Wayne Joseph’s Blog

Running with the Big Dog

Hilo’s Three Amigos, Nakasone, Blinn and Pavao, are Maniacs

Nakasone, Blinn & Pavao

In preparing to write this story the first thought that came to mind was the great 1986 comedy film starring Chevy Chase, Steve Martin and Martin Short called “The Three Amigos.”

Right here in Hilo we have our own sort of Three Amigos and their friendship comes through with their love for running, more importantly marathon running.

DJ Blinn, Harvey Nakasone and Steve Pavao are characters in their own right, in the world of endurance running.

The trio have built a relationship through spending hours on the road and becoming what they proudly call themselves, “Maniacs,” “Marathon Maniacs” to be precise.

“We’ve been running together for over five years,” Pavao said.  “Harvey was the first Maniac on this island and he recruited us to become Maniacs.”

To be a Marathon Maniac is no simple task and for these Three Amigos that accomplishment came as a result of running two marathons (distances of 26.2 miles) within 15 days of each other.

For those of you that are unfamiliar with running or walking a marathon, try doing 44 laps around Liliuokalani Gardens in less than 7 hours and that will give you an idea.

“I became a Maniac in September 2007,” Nakasone said.  “I believe I was the first one to become a Maniac from this island and now we have quite a few.”

These Maniacal Amigos will reinstate their credentials on October 30 and November 6 when they run in the Marine Corps Marathon in Washington D.C. and the following weekend with the New York City Marathon.

“Harvey was the one that came up with the idea,” Pavao said.  “He has run the Marine Corps Marathon once before and thought it would be great for all of us to do it along with the NYC Marathon the following Sunday.”

Both Blinn and Nakasone are former United States Marines and running in D.C. will be something special for them, according to Blinn.

“I’m a Vietnam Veteran and I have never been to D.C. to see the Vietnam Wall,” Blinn said.  “I want to pay tribute to my fallen comrades.”

Blinn served in Vietnam in 1967 and just thinking about visiting the Wall brought tears to his eyes.

“I know this will be an emotional experience and an opportunity of a lifetime,” Blinn said,

The trio have never done the NYC Marathon and they decided on that race precisely for the reason that it was the following weekend from the Marine Corp race.

“I’ve done the Marine Corps Marathon before and knew DJ would be interested in doing it since he is a former Marine,” Nakasone said.  “I plan on taking him to see the Vietnam Wall and I’m sure it will be an emotional experience for us all.”

In preparation for marathons the Hilo Maniacal Amigos will run together every Tuesday, Thursday and Sunday.

“We enjoy the post run camaraderie,” Pavao said.  “We often travel together and bunk together to keep cost down.”

Last month the amigos ran on Kauai and they shared a room to keep expenses down, but more importantly to enjoy the bond they share together as runners.

“I have run about 25 marathons with them over the years,” Pavao said.  “And now we have started to run half marathons as well.”

Nakasone has complete 28 marathons and Blinn, the senior member of the group at age 62, has finished an incredible 104 marathons to date.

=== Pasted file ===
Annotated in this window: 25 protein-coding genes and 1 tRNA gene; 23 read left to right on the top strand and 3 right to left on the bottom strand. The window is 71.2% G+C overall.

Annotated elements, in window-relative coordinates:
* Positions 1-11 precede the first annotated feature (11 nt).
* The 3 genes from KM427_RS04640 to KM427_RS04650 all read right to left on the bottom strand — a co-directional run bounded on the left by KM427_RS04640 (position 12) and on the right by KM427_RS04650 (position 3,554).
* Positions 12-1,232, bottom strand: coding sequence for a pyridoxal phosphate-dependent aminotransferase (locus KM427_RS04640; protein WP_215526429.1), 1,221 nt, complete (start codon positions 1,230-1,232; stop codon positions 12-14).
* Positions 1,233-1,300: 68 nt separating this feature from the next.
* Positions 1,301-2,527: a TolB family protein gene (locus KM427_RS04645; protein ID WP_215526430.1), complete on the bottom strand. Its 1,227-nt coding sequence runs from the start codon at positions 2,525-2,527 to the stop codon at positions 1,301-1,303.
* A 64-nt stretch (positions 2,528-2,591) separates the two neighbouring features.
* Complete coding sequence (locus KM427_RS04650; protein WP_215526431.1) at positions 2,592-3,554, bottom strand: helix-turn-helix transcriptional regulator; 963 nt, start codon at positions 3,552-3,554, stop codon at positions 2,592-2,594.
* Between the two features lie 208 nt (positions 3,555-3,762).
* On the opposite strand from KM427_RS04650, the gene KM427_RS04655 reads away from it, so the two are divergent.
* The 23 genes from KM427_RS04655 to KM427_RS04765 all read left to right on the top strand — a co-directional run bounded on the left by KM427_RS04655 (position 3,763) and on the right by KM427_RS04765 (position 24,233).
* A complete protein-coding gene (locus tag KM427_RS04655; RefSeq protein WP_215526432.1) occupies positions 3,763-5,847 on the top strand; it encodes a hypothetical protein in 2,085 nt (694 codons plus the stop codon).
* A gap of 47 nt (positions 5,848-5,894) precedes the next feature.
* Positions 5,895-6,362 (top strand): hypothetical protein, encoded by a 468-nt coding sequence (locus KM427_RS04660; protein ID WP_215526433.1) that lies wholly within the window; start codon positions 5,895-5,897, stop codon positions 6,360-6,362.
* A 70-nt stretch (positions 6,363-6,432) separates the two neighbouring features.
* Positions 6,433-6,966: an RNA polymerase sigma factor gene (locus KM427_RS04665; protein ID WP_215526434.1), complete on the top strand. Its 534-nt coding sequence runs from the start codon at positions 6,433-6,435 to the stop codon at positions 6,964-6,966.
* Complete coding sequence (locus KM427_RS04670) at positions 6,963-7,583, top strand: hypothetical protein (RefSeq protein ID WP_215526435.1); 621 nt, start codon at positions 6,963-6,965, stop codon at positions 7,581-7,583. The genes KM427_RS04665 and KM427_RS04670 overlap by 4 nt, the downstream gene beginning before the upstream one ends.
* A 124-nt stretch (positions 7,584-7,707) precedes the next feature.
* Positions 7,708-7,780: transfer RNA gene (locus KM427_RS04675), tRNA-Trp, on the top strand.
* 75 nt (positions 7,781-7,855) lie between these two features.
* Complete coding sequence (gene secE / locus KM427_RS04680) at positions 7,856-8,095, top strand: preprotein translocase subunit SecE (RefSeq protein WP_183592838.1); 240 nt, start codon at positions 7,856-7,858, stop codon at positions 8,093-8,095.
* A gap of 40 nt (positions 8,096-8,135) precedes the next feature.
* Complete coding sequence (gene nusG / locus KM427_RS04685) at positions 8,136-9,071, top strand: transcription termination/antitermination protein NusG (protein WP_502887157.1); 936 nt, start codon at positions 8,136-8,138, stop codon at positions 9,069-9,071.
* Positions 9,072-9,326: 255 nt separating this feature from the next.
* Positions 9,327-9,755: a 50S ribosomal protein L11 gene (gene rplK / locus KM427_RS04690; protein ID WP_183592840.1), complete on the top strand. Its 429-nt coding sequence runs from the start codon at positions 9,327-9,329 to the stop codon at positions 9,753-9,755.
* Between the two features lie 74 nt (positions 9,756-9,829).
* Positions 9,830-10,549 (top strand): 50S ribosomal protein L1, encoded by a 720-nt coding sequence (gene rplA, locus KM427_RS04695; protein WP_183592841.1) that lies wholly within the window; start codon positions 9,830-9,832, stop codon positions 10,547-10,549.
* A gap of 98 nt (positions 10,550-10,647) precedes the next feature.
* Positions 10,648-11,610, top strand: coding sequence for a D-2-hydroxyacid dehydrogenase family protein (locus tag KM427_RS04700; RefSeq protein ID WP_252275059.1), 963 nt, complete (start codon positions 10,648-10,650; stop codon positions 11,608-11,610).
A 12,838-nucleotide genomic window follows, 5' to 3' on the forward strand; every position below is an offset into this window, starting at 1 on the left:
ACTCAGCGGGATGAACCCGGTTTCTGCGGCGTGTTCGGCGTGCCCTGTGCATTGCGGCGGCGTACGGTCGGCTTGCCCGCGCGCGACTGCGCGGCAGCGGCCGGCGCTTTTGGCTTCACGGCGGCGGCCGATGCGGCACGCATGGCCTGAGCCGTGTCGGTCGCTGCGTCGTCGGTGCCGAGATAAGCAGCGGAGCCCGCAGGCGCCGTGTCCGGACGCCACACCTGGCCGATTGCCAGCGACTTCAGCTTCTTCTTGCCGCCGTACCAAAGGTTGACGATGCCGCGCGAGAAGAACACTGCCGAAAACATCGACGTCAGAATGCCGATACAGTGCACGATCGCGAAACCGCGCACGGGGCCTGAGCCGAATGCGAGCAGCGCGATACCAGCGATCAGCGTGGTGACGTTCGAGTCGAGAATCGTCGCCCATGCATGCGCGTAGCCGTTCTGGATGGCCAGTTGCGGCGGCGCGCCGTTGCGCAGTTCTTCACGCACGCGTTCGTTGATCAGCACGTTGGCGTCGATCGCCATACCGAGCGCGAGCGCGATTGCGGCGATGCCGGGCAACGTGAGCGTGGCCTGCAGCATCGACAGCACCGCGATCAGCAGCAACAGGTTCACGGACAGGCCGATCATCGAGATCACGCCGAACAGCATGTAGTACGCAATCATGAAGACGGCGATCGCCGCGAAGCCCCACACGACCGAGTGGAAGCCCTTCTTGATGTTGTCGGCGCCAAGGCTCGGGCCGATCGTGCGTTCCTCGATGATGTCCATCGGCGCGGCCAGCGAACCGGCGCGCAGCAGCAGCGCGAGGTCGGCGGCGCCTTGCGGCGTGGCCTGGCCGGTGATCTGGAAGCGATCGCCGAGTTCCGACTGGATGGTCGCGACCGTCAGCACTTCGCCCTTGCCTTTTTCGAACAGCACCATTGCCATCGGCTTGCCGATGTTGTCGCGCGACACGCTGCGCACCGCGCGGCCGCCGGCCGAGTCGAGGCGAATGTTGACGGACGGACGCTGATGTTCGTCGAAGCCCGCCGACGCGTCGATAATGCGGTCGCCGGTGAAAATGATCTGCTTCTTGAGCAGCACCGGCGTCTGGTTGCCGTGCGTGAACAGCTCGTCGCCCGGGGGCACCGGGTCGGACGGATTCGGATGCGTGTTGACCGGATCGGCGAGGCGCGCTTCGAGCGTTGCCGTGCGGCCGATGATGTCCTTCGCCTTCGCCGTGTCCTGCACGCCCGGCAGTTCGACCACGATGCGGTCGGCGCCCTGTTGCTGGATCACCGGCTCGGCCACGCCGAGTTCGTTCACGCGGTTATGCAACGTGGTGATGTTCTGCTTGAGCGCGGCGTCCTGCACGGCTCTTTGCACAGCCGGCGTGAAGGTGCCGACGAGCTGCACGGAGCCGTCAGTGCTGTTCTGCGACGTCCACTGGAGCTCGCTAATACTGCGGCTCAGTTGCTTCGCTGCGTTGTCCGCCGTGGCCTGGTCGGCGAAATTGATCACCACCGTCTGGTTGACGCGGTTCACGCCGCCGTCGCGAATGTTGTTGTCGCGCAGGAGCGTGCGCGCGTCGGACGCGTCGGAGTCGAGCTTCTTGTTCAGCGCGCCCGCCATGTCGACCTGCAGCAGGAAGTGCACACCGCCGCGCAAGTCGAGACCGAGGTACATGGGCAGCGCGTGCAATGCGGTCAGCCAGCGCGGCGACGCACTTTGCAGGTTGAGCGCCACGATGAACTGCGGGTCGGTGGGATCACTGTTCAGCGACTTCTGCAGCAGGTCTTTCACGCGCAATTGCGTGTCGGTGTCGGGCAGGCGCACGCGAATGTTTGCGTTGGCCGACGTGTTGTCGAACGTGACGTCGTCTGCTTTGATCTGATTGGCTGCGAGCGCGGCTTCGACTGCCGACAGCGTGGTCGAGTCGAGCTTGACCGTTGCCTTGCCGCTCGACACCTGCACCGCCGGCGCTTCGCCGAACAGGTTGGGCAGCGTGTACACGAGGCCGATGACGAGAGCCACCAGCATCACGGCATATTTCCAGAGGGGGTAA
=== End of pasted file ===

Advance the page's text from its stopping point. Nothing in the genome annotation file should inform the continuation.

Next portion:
“I run for health reasons,” Nakasone said.  “I have Type II Diabetes and my mother and grandmother both died from diabetes.”

While running has kept Nakasone’s diabetes in check he also reaped the reward of losing 30 pounds from his dedication to the sport.

A new Marathon Maniac sister organization has been created called the Half Marathon Fanatics and Blinn, Pavao and Nakasone became the first from the Big Island to qualify as Half Fanatics when he completing two half marathons within the two week requirement.

“The half marathon has become the most popular running distance in America and I’m trying to get people from Hawaii to qualify in becoming a Half Fanatic,” Nakasone said.  “We now have five Half Fanatics from the Big Island and I’m sure we can get lots more by the end of this year.”

The qualifications for membership are the same, only the runners qualify by running half marathons (13.1 miles) instead of marathon, according to Pavao.

The Three Maniac Amigos will leave on their journey on Oct. 27 and have a couple of days in D.C. to acclimate before sharing in the Marine Corp Marathon together.

“We’ll take an Amtrak train to NYC from D.C. on Nov 2nd,” Pavao said.  “That will give us a few days in the Big Apple before the Big race.”

Pavao has his sights on breaking four hours for both marathons and will use the D.C. marathon as a training run for NYC.

“I am actually hoping I can run a faster time in NYC,” he said.

Whatever the Hilo Maniac Amigos do on the East Coast, one thing is for certain, they’ll be having fun doing it!

And someday should you happen to see a healthy, happy senior jogging laps up and down Shower Drive in Paradise Park remember to smile, say “woof” and never shy away from “Running with the Big Dog.”

Email the Big Dog at waiakeabigdog@aol.com.

October 17, 2011 Posted by | Running on the Big Island | , , , , , , , , , , , , , | 3 Comments

Ocean View’s Don Zimbeck preparing to run Big Island Marathon

Don Zimbeck going strong at 68

It wasn’t that many years ago when exercise conscious people were hard to find.  Today with the graying of our baby boomers we began to see their physical challenges growing with them as they raise the bar in what they can accomplish.

   In 1970 there was only one runner in his 50’s that crossed the finish line of the New York City Marathon.  Four decades later, with the running boom in full force, the percentage of runners over 50 completing a marathon (26.2-miles) has soared.